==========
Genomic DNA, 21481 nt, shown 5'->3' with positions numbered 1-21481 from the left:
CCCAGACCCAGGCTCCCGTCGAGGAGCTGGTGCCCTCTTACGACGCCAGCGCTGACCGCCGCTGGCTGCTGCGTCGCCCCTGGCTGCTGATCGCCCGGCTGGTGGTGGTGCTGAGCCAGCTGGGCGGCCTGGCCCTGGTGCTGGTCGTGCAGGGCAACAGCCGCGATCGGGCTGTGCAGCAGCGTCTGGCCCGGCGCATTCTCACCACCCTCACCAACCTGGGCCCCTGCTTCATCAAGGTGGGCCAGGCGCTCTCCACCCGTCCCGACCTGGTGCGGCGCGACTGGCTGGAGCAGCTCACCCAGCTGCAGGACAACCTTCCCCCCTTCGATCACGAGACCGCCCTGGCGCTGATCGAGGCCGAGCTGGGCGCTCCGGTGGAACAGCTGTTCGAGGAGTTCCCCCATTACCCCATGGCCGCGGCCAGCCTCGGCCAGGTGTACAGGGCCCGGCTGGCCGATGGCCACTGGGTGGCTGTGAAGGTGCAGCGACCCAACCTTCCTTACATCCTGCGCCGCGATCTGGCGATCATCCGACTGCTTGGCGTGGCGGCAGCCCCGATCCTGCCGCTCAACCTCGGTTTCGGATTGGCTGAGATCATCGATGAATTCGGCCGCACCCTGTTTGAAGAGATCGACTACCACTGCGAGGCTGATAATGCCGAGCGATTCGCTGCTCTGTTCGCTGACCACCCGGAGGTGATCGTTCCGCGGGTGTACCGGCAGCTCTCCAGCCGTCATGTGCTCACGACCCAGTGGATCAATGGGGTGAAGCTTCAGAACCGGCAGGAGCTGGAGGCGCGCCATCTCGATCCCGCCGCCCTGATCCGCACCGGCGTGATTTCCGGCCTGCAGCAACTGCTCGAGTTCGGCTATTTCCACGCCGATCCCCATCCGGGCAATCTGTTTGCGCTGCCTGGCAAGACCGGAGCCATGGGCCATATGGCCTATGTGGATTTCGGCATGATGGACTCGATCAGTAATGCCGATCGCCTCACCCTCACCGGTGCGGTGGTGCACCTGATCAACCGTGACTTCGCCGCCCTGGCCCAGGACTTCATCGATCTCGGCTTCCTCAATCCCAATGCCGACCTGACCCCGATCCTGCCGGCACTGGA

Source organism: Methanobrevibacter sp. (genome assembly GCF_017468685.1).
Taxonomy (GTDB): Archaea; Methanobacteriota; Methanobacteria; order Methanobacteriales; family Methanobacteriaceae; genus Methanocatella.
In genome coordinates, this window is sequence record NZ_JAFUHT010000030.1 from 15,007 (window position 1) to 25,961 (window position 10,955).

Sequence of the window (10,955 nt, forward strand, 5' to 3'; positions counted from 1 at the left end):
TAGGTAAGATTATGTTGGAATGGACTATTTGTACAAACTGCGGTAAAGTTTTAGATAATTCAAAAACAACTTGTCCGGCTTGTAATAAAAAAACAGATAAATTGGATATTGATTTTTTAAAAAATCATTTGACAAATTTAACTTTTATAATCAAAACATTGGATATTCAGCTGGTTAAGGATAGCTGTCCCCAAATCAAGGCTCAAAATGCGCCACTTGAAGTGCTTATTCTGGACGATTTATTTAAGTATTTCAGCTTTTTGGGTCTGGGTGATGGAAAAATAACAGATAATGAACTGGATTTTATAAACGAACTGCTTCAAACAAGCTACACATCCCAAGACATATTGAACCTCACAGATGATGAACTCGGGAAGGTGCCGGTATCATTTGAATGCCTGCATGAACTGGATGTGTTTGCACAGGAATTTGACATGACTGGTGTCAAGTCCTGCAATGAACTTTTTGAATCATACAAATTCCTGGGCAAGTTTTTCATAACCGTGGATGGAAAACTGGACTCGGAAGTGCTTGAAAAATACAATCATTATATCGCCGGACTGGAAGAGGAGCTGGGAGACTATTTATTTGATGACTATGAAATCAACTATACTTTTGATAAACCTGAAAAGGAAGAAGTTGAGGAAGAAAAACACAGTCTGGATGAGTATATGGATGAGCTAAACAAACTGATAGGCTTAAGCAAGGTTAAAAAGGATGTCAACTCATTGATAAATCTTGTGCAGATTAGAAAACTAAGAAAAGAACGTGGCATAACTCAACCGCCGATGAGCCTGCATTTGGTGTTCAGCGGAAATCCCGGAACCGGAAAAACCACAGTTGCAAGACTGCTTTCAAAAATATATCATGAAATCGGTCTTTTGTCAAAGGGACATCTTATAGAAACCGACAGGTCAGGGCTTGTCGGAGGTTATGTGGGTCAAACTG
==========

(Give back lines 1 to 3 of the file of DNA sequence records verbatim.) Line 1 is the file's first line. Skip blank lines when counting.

Genomic DNA, 21481 nt, shown 5'->3' with positions numbered 1-21481 from the left:
CCCAGACCCAGGCTCCCGTCGAGGAGCTGGTGCCCTCTTACGACGCCAGCGCTGACCGCCGCTGGCTGCTGCGTCGCCCCTGGCTGCTGATCGCCCGGCTGGTGGTGGTGCTGAGCCAGCTGGGCGGCCTGGCCCTGGTGCTGGTCGTGCAGGGCAACAGCCGCGATCGGGCTGTGCAGCAGCGTCTGGCCCGGCGCATTCTCACCACCCTCACCAACCTGGGCCCCTGCTTCATCAAGGTGGGCCAGGCGCTCTCCACCCGTCCCGACCTGGTGCGGCGCGACTGGCTGGAGCAGCTCACCCAGCTGCAGGACAACCTTCCCCCCTTCGATCACGAGACCGCCCTGGCGCTGATCGAGGCCGAGCTGGGCGCTCCGGTGGAACAGCTGTTCGAGGAGTTCCCCCATTACCCCATGGCCGCGGCCAGCCTCGGCCAGGTGTACAGGGCCCGGCTGGCCGATGGCCACTGGGTGGCTGTGAAGGTGCAGCGACCCAACCTTCCTTACATCCTGCGCCGCGATCTGGCGATCATCCGACTGCTTGGCGTGGCGGCAGCCCCGATCCTGCCGCTCAACCTCGGTTTCGGATTGGCTGAGATCATCGATGAATTCGGCCGCACCCTGTTTGAAGAGATCGACTACCACTGCGAGGCTGATAATGCCGAGCGATTCGCTGCTCTGTTCGCTGACCACCCGGAGGTGATCGTTCCGCGGGTGTACCGGCAGCTCTCCAGCCGTCATGTGCTCACGACCCAGTGGATCAATGGGGTGAAGCTTCAGAACCGGCAGGAGCTGGAGGCGCGCCATCTCGATCCCGCCGCCCTGATCCGCACCGGCGTGATTTCCGGCCTGCAGCAACTGCTCGAGTTCGGCTATTTCCACGCCGATCCCCATCCGGGCAATCTGTTTGCGCTGCCTGGCAAGACCGGAGCCATGGGCCATATGGCCTATGTGGATTTCGGCATGATGGACTCGATCAGTAATGCCGATCGCCTCACCCTCACCGGTGCGGTGGTGCACCTGATCAACCGTGACTTCGCCGCCCTGGCCCAGGACTTCATCGATCTCGGCTTCCTCAATCCCAATGCCGACCTGACCCCGATCCTGCCGGCACTGGA

Source organism: Methanobrevibacter sp. (genome assembly GCF_017468685.1).